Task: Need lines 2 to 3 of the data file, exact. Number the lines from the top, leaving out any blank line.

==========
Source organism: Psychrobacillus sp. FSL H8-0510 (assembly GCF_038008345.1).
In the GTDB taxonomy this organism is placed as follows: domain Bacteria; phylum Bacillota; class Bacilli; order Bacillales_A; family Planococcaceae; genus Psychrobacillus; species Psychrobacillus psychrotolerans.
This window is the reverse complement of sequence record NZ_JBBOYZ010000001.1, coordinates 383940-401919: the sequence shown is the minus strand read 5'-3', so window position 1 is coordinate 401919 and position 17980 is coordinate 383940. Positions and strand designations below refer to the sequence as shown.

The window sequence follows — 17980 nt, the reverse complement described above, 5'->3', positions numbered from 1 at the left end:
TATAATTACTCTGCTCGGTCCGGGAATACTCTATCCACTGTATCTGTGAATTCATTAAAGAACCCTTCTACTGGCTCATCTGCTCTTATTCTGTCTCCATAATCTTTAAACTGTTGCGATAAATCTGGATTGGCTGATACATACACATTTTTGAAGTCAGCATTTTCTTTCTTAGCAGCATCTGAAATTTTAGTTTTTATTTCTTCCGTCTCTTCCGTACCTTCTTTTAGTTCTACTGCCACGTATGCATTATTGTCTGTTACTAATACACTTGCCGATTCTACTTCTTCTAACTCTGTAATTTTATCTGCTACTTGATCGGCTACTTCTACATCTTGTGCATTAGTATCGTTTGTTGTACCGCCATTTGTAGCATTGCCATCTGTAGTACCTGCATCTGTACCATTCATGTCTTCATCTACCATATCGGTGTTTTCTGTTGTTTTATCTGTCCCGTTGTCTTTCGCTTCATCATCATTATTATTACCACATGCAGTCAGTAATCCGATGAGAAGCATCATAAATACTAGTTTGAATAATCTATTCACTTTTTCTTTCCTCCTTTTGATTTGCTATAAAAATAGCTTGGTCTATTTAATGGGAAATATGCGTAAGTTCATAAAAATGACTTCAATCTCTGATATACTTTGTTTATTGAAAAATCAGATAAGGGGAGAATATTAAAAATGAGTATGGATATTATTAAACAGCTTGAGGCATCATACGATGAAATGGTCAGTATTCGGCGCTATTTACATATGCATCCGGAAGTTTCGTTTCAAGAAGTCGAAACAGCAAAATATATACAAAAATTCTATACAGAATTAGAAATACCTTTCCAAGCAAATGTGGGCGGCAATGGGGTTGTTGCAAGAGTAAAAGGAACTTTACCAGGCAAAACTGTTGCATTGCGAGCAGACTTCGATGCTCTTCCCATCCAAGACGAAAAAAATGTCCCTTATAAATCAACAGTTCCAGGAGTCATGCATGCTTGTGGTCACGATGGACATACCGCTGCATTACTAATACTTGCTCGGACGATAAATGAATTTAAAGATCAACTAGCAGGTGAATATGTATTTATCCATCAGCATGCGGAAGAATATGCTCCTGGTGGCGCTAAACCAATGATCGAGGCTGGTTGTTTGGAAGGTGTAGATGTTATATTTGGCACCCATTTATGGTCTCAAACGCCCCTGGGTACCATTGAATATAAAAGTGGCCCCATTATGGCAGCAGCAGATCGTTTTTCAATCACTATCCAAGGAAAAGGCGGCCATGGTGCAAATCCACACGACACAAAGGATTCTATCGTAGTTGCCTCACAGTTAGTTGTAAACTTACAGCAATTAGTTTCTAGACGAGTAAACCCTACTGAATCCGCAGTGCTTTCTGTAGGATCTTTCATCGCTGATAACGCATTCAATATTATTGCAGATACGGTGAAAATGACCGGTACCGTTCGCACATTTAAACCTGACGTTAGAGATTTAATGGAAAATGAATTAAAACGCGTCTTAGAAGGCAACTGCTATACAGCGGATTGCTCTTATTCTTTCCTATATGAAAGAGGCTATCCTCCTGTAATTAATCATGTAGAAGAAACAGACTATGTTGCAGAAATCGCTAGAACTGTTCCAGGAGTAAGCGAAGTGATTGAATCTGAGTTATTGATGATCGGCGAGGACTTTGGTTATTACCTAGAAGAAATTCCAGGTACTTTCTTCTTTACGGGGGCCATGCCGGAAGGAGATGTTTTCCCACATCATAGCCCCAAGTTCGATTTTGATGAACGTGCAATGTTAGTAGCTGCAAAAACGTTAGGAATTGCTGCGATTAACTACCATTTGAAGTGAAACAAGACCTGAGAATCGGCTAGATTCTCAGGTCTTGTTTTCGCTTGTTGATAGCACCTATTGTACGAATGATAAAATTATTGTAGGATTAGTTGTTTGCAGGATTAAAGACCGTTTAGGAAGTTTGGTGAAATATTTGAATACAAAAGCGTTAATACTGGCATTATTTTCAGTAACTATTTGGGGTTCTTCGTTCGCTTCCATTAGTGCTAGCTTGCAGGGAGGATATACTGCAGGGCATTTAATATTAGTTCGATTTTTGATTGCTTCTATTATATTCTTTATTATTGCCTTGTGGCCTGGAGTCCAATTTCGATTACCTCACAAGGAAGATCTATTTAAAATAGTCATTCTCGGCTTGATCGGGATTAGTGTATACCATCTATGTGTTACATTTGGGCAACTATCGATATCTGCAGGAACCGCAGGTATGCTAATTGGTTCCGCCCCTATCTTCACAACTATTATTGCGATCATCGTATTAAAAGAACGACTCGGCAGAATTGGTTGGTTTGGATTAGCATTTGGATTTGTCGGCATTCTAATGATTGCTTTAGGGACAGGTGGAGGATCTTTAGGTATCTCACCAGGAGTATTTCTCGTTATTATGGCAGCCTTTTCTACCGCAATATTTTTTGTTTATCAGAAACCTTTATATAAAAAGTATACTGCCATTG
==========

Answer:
In the GTDB taxonomy this organism is placed as follows: domain Bacteria; phylum Bacillota; class Bacilli; order Bacillales_A; family Planococcaceae; genus Psychrobacillus; species Psychrobacillus psychrotolerans.
This window is the reverse complement of sequence record NZ_JBBOYZ010000001.1, coordinates 383940-401919: the sequence shown is the minus strand read 5'-3', so window position 1 is coordinate 401919 and position 17980 is coordinate 383940. Positions and strand designations below refer to the sequence as shown.